August 16, 2017 — A study has examined the efficacies of various post-percutaneous coronary intervention (PCI) bivalirudin doses on net adverse clinical events (NACEs) and mortality. Patients recovering from PCI with bivalirudin are at a lower risk of bleeding, but also suffer an increased risk of acute stent thrombosis (ST). Bivalirudin is a direct thrombin inhibitor that can prevent blood clots during and after an angioplasty procedure. Previous research concluded that continuing bivalirudin infusion at full doses for four hours post-PCI eliminates acute ST risk while maintaining the bleeding benefit. The results of the current study determined that full-dose bivalirudin infusion post-PCI for four hours is also associated with improved NACEs and all-cause mortality. Details of the entire study are outlined in the Editor’s Choice article of the August 2017 issue of Catheterization and Cardiovascular Interventions.
Researchers analyzed randomized-clinical trials (RCTs) to gather results. The data was separated into two groups: (1) patients treated with bivalirudin and (2) patients treated with unfractionated heparin (UFH). The bivalirudin arm was divided based on post-PCI bivalirudin dosage; The Biv-Full group received 1.75 mg/kg/h, the BivLow group, 0.25 mg/kg/h and the Biv-No group, none.
“For many years, heparin was the only anticoagulant available for primary PCI,” said Rahman Shah, M.D., FSCAI, of the division of cardiovascular medicine at the University of Tennessee Health Science Center. “However, once a lower risk of bleeding was found with bivalirudin, many cardiologists started using it preferentially over heparin. Once the acute stent thrombosis risk with bivalirudin was well-publicized, many physicians returned to using heparin. With this research, we show that for patients undergoing primary PCI, bivalirudin [with four-hour post-PCI infusion at full dose] might be the safest and most effective anticoagulation because it is associated not only with decreased risk of bleeding and net adverse clinical event events, but also improved mortality.”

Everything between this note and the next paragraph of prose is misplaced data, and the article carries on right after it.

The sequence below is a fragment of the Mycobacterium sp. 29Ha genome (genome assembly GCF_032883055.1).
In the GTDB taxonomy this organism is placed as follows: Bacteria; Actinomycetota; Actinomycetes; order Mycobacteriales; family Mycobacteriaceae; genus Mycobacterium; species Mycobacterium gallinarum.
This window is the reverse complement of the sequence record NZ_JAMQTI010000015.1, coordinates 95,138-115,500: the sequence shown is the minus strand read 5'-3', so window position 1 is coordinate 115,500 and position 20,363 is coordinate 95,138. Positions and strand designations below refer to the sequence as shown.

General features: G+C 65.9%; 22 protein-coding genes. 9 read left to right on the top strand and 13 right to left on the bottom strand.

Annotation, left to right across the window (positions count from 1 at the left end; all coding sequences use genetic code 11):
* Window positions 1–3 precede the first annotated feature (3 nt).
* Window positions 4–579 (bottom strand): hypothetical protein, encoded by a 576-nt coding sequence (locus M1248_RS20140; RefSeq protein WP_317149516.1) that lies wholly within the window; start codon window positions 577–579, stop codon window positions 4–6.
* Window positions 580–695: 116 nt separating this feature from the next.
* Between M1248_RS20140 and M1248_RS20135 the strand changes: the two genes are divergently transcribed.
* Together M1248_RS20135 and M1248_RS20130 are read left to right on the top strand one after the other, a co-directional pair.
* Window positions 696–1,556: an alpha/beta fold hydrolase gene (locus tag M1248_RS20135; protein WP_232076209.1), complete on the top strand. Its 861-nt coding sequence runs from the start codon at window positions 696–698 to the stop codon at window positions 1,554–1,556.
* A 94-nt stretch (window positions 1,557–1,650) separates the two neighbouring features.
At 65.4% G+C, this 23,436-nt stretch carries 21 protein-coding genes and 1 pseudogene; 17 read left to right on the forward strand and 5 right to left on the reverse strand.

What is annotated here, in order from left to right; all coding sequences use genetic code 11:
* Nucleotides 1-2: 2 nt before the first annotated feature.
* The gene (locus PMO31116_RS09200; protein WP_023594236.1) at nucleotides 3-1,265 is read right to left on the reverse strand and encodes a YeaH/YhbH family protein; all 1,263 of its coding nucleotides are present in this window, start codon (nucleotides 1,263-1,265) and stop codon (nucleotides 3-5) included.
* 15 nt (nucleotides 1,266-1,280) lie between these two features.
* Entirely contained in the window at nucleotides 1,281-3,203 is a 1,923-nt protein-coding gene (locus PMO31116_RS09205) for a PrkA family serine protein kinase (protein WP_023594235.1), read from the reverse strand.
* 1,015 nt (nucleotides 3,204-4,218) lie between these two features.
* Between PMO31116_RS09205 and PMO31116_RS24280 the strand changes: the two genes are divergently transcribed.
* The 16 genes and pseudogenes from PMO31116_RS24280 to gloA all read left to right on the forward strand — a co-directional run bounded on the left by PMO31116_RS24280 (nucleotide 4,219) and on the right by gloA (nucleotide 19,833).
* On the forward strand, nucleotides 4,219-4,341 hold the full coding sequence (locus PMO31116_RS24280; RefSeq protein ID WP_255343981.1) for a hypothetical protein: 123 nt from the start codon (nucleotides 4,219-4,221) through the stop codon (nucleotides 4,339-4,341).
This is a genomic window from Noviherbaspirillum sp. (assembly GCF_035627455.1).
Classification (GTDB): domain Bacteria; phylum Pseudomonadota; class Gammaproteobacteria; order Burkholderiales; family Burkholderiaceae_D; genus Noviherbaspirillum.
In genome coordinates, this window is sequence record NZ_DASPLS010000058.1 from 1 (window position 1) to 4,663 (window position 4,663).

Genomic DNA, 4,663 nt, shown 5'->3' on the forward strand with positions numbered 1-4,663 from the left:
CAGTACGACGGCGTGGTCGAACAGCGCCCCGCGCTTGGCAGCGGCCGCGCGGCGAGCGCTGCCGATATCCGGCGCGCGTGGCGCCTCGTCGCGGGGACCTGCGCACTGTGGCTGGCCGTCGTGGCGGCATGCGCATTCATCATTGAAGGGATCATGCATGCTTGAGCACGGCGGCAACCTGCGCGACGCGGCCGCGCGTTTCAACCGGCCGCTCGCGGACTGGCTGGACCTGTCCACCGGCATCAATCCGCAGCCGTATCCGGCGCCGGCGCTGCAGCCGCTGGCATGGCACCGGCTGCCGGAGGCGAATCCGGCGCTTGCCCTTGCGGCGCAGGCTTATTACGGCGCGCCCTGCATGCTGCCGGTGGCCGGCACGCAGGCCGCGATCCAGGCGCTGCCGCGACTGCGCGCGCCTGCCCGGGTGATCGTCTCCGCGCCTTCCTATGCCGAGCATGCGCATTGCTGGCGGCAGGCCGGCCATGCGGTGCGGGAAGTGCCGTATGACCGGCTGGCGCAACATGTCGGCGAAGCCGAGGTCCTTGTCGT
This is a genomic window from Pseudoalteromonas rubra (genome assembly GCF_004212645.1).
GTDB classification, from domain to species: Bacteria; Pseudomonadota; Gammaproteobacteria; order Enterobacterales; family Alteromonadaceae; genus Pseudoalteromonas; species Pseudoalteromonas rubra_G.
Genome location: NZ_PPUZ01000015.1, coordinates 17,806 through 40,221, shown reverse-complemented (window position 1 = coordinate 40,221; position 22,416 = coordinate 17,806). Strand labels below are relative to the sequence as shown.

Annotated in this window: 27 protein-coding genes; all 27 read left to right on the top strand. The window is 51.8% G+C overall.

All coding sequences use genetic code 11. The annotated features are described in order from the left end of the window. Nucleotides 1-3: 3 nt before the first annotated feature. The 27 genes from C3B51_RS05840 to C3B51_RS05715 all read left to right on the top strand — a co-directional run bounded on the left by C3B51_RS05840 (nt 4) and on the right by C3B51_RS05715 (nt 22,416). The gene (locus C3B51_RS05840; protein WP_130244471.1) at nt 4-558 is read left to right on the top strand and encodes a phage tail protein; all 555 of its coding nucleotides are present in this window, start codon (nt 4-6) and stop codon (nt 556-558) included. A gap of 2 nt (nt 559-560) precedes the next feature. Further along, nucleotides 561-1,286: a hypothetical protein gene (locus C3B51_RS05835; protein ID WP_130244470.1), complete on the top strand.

Six RCTs and 16,842 patients met the criteria for inclusion. Bivalirudin exhibited an improvement in 30-day all-cause mortality by 35 percent and cardiac mortality by 32 percent, but did not yield a NACE rate better than that achieved with UFH. Subgroup analysis showed the Biv-Full group had a 46 percent lower NACE rate and 47 percent lower all-cause mortality than UFH. These effects were not seen in the other two groups. The Biv-Full group yielded the best treatment efficacy overall.
“Our findings are consistent with recent changes to the bivalirudin package insert by the FDA,” Shah continued. “Therefore, if bivalirudin-based anticoagulation is used during primary PCI, it should be continued for at least four hours [at full dose] post-PCI. Ongoing trials such as SWEDEHEART (NCT02311231), which mandates full-dose bivalirudin post-PCI in patients with acute coronary syndrome, will provide additional insights into this topic.”
The authors of “Effect of Post-Primary Percutaneous Coronary Intervention Bivalirudin Infusion on Net Adverse Clinical Events and Mortality: A Comprehensive Pairwise and Network Meta-Analysis of Randomized Controlled Trials” include Rahman Shah, M.D., FSCAI; Khalid Matin, M.D.; Kelly C. Rogers, Pharm.D; and Sunil V. Rao, M.D., FSCAI.
For more information: www.scai.org/CCI
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